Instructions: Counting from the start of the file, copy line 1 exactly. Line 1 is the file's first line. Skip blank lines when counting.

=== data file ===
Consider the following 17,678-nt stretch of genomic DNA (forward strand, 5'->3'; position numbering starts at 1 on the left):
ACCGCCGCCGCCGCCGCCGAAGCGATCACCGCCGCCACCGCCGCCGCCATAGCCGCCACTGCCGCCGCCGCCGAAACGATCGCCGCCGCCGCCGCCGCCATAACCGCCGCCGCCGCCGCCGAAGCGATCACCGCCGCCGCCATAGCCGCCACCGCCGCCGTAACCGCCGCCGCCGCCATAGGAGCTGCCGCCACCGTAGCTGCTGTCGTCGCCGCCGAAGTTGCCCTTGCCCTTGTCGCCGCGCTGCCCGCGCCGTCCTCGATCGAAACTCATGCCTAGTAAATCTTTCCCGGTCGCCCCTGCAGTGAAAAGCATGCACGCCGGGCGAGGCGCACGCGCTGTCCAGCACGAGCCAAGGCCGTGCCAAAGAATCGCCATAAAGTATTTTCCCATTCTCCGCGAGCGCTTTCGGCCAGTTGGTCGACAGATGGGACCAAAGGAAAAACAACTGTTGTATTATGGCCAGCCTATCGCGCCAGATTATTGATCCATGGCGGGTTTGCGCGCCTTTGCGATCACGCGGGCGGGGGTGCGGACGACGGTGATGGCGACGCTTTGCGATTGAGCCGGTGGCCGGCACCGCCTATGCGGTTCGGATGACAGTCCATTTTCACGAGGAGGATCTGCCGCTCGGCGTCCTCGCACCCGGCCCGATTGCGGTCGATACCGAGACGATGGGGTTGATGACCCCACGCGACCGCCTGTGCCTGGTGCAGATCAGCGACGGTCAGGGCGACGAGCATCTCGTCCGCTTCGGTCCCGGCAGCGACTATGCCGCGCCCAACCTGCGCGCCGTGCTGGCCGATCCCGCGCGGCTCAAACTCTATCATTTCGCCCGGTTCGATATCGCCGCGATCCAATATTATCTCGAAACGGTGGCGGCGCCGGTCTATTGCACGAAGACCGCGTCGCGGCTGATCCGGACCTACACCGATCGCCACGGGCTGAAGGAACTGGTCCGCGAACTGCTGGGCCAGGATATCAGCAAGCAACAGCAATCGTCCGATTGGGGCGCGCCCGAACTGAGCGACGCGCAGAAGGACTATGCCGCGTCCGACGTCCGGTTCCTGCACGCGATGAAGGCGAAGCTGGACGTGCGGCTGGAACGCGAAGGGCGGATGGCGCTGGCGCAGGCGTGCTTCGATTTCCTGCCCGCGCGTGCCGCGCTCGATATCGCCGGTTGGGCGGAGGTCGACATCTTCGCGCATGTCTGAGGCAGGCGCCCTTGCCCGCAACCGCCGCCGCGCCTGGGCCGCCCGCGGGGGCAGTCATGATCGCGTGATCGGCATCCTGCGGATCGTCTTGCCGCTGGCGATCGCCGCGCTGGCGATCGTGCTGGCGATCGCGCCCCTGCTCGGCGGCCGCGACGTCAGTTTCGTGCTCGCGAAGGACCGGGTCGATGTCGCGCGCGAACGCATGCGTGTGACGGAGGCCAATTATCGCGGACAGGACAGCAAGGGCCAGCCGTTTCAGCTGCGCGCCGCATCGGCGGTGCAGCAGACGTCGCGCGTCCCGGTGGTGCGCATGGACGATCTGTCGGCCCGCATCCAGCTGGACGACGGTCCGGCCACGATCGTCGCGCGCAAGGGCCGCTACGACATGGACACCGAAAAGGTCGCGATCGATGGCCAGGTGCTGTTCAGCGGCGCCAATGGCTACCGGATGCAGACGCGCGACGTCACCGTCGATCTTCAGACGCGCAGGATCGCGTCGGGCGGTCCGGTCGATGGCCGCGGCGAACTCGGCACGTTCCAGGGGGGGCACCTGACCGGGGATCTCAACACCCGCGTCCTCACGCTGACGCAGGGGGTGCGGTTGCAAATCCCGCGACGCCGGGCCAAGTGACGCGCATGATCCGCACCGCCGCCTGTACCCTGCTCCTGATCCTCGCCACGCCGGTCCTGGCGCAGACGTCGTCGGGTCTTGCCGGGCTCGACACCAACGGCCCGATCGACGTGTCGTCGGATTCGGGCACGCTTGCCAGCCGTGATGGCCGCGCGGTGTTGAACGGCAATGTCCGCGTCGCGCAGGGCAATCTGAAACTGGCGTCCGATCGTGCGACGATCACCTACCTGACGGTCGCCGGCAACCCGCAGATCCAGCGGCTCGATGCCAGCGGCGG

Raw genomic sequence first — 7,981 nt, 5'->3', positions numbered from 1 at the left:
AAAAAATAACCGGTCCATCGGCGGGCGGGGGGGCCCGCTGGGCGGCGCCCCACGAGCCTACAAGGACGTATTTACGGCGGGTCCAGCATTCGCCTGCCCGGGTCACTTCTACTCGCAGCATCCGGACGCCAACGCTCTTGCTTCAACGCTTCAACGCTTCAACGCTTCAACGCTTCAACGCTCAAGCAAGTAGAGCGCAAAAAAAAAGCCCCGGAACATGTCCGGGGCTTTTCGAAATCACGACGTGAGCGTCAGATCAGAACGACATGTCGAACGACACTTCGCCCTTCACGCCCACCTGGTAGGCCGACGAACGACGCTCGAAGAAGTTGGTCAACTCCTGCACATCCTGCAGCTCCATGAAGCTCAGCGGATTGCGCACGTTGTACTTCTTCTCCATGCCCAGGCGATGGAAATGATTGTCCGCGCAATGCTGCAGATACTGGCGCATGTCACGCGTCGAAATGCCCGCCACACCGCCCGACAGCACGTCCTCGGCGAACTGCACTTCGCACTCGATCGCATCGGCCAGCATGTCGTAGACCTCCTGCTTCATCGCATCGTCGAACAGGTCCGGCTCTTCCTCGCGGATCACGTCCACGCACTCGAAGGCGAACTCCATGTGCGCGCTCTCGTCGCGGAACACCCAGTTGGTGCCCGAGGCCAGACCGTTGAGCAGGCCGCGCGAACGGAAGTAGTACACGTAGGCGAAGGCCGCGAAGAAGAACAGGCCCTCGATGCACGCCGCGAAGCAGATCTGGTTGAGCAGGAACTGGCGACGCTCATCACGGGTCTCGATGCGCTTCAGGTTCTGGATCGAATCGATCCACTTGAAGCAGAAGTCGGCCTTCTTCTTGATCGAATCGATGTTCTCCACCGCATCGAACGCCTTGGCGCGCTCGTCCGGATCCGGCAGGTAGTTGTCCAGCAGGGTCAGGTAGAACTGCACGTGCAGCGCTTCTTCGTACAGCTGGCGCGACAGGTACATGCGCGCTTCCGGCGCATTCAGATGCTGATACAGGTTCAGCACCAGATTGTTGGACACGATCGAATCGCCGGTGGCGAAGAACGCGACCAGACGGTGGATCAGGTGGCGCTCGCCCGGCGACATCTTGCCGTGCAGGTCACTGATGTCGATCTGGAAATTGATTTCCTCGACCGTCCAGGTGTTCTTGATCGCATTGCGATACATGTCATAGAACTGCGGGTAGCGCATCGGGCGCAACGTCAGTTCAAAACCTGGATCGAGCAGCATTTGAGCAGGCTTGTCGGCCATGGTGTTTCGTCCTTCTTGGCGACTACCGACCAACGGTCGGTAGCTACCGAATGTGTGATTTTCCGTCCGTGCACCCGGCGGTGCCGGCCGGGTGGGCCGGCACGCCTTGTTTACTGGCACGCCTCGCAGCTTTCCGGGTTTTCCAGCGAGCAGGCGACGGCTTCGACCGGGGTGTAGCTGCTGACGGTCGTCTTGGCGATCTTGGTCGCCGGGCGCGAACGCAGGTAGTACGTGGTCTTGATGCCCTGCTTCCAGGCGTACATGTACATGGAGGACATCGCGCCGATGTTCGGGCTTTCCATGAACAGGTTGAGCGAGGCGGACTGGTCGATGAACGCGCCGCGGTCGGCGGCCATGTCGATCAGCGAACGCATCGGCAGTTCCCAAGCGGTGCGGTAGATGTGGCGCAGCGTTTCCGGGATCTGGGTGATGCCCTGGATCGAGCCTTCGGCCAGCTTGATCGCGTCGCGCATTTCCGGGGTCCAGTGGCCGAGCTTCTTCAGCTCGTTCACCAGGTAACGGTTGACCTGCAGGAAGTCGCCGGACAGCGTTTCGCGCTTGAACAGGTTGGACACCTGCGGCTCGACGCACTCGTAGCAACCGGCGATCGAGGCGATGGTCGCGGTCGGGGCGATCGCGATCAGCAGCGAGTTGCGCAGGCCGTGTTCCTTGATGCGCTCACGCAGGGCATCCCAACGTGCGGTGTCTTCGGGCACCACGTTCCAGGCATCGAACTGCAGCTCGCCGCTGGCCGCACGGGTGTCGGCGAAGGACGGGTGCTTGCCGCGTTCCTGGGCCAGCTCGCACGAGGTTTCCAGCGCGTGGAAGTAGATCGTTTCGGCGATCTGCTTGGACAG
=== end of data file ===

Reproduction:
Consider the following 17,678-nt stretch of genomic DNA (forward strand, 5'->3'; position numbering starts at 1 on the left):